Shotgun Automates Shot & Asset Management at Jellyfish Pictures
Jellyfish Pictures produces visual effects, animation and motion graphics services, and has earned BAFTA, Emmy and VES Award recognition for its work. Founded in 2001, the company currently operates at three locations in London. The studio north of Soho in central London handles live action film, TV and advertising projects like ‘Star Wars Rogue One’, ‘Black Mirror’ or ‘Outlander’. The Brixton and newer Oval offices, both in south London, specialize in animation, largely for children’s TV including ‘Bitz n’ Bob’ and ‘Floogals’, made for the BBC and now available in the US.
Autodesk Shotgun asset and shot management application has been part of Jellyfish’s workflow for some time, but they have recently integrated it more deeply using Shotgun’s Pipeline Toolkit to automate repetitive tasks to save artists’ time.
Jellyfish Pictures’ 2D Lead Matt Plummer helped instigate the implementation of Pipeline Toolkit and writes many different applications and systems to publish to Shotgun. Originally a compositor, Matt began learning Python a few years ago and realized the time that could be saved by automating simple, tedious tasks. He said, “Shotgun makes it easier to organise the scene’s work. It would be difficult to do another season of ‘Floogals’ without it.”
The all-CG alien Floogals have their adventures in a live action environment here on Earth. The production shot the live action, from which Jellyfish stitched the backplates and integrated the CG elements on top. But in some shots, they need to replace real world objects in the backplate with CG versions – for example, when the Floogals move and interact with things in a scene - and these shots must be indistinguishable from those with the real objects still in them. Doing this consistently for 52 episodes, each containing 150 to 200 shots, becomes challenging, but these interactions are what the regular viewers love to see.
Given the high volume of output from Jellyfish’s animation studio, the level of automation Shotgun affords makes a difference by reducing the time Jellyfish artists’ have to spend on asset management. On ‘Floogals’, pre-composites in Flash are assembled automatically through Shotgun - lighting publishes passes to Shotgun and then a template system, coded by Matt, reads those passes and creates a composite of them.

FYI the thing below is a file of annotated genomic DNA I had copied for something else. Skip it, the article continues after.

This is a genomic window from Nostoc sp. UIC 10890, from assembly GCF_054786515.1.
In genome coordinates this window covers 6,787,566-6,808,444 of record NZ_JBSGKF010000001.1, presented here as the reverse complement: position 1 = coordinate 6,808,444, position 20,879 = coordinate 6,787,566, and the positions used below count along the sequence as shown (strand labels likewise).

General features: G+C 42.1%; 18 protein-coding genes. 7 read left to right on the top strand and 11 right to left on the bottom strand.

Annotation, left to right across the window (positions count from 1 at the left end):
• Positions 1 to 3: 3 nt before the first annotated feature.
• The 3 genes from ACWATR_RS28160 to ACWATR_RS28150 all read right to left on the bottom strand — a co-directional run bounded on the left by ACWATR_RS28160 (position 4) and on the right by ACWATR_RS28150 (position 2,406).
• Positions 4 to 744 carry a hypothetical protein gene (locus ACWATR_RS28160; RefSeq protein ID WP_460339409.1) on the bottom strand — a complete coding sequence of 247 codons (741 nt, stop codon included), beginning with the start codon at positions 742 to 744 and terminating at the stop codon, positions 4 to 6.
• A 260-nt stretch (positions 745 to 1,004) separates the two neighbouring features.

In this way, artists can turn around a first version quickly. Another useful Shotgun application Matt has written automatically publishes OBJs from Autodesk Maya, instead of having to open the Maya file and export an OBJ every time it’s needed, which takes several steps.
Shotgun Pipeline Toolkit helps maintain an organized, consistent file system structure by creating folders on disk for shots, assets and other basic entities, and it helps find those entities. Templates define key locations on disk - for example, paths to published files or working directories. Other Shotgun tools and existing studio tools then use these templates.
Matt said, “Pipeline Toolkit has a lot of useful functions that remove tasks and answer questions you’d normally have to work out yourself – such as where work files are located on disk, how it publishes, generating QuickTimes for publishers and what it’s actually publishing.” A customizable Application Launcher launches regular applications such as Maya and Nuke directly from Shotgun or a command shell. The Toolkit is automatically loaded and knows which shots or assets are to be worked on. To share work, a Publishing Tool, again very configurable, is used to publish work and export data to be passed down stream in the pipeline.
Matt generally only configures high level tools, close to the user, rather than manually coding them. Nevertheless, with access to Shotgun’s inner workings through Pipeline Toolkit and the Python API, he can configure the software to do what is required - building custom applications depends on the difficulty of what he’s trying to achieve.
After integrating Shotgun Pipeline Toolkit for Maya into its workflow, Jellyfish has added the Toolkit for The Foundry’s NUKE and Adobe Photoshop, and expects to add the MARI Toolkit in the near future. www.shotgunsoftware.com